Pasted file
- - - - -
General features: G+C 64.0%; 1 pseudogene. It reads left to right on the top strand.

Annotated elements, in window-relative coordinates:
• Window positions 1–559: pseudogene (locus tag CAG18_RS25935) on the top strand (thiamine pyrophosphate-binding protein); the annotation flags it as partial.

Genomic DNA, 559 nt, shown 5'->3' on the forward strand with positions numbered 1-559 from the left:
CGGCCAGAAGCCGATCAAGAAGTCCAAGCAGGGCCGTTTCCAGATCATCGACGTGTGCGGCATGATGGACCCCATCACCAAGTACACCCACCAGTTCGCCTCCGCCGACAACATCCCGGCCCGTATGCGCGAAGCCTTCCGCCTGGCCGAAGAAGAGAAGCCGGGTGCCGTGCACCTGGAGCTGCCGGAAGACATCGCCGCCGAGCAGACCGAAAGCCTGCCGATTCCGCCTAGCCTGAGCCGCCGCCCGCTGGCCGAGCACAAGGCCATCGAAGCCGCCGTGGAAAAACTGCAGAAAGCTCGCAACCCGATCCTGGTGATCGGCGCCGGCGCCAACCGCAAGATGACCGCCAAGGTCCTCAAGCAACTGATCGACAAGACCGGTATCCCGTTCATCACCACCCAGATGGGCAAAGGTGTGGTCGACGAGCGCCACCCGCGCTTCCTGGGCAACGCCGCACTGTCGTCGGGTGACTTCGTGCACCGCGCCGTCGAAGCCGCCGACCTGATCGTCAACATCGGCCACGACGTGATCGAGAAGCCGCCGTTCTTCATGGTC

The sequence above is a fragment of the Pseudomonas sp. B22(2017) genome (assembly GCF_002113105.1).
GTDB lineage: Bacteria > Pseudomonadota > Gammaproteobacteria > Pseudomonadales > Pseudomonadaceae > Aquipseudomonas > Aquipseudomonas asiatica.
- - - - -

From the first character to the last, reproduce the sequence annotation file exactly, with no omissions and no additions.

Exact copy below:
General features: G+C 64.0%; 1 pseudogene. It reads left to right on the top strand.

Annotated elements, in window-relative coordinates:
• Window positions 1–559: pseudogene (locus tag CAG18_RS25935) on the top strand (thiamine pyrophosphate-binding protein); the annotation flags it as partial.

Genomic DNA, 559 nt, shown 5'->3' on the forward strand with positions numbered 1-559 from the left:
CGGCCAGAAGCCGATCAAGAAGTCCAAGCAGGGCCGTTTCCAGATCATCGACGTGTGCGGCATGATGGACCCCATCACCAAGTACACCCACCAGTTCGCCTCCGCCGACAACATCCCGGCCCGTATGCGCGAAGCCTTCCGCCTGGCCGAAGAAGAGAAGCCGGGTGCCGTGCACCTGGAGCTGCCGGAAGACATCGCCGCCGAGCAGACCGAAAGCCTGCCGATTCCGCCTAGCCTGAGCCGCCGCCCGCTGGCCGAGCACAAGGCCATCGAAGCCGCCGTGGAAAAACTGCAGAAAGCTCGCAACCCGATCCTGGTGATCGGCGCCGGCGCCAACCGCAAGATGACCGCCAAGGTCCTCAAGCAACTGATCGACAAGACCGGTATCCCGTTCATCACCACCCAGATGGGCAAAGGTGTGGTCGACGAGCGCCACCCGCGCTTCCTGGGCAACGCCGCACTGTCGTCGGGTGACTTCGTGCACCGCGCCGTCGAAGCCGCCGACCTGATCGTCAACATCGGCCACGACGTGATCGAGAAGCCGCCGTTCTTCATGGTC

The sequence above is a fragment of the Pseudomonas sp. B22(2017) genome (assembly GCF_002113105.1).
GTDB lineage: Bacteria > Pseudomonadota > Gammaproteobacteria > Pseudomonadales > Pseudomonadaceae > Aquipseudomonas > Aquipseudomonas asiatica.